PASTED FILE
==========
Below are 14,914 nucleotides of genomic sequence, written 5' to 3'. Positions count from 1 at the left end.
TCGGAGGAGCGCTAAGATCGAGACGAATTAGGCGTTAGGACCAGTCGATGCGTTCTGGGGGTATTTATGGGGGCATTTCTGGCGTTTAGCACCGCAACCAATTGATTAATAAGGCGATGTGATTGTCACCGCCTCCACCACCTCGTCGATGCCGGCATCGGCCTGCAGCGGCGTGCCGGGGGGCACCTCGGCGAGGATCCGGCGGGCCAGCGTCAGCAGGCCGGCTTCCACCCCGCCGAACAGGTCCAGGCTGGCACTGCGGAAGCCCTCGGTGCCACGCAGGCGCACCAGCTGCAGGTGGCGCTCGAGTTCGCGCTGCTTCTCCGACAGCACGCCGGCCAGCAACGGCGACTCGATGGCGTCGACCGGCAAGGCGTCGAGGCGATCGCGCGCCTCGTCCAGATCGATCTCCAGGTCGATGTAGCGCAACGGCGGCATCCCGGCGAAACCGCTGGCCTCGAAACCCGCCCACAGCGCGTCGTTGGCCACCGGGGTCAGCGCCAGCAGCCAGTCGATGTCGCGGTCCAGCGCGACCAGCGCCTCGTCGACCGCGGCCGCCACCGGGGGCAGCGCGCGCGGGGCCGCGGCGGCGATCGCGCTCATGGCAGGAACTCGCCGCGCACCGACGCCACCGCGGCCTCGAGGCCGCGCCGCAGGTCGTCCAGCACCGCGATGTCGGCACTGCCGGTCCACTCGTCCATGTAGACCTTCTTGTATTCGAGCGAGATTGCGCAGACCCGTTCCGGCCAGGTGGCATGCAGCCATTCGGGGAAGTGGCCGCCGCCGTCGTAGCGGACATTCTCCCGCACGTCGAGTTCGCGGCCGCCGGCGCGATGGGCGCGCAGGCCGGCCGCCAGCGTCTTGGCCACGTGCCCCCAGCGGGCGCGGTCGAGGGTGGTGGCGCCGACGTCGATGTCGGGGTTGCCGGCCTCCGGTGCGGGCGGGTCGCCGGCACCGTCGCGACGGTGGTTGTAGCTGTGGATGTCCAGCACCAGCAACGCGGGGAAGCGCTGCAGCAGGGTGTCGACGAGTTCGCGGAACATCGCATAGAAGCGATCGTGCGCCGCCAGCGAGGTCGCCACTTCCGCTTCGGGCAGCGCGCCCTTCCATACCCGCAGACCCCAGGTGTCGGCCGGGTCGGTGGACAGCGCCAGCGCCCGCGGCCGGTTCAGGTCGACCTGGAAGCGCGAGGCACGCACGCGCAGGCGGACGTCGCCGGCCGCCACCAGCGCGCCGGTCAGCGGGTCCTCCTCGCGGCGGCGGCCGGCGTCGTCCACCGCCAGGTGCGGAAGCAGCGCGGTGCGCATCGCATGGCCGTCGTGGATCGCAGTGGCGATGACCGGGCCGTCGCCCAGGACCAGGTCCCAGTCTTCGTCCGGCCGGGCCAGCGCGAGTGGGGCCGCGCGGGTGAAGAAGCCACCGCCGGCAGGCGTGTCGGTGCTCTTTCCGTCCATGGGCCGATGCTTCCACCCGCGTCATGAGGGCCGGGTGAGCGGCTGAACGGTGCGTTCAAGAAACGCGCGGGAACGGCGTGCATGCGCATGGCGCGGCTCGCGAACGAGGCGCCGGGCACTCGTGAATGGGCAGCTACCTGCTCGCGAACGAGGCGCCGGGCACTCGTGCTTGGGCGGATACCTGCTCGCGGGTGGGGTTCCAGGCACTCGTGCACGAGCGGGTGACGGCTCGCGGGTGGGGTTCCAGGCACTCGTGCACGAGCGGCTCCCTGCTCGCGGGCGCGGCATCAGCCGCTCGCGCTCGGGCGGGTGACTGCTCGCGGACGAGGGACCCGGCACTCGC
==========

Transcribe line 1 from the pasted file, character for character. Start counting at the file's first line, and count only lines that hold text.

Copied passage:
Below are 14,914 nucleotides of genomic sequence, written 5' to 3'. Positions count from 1 at the left end.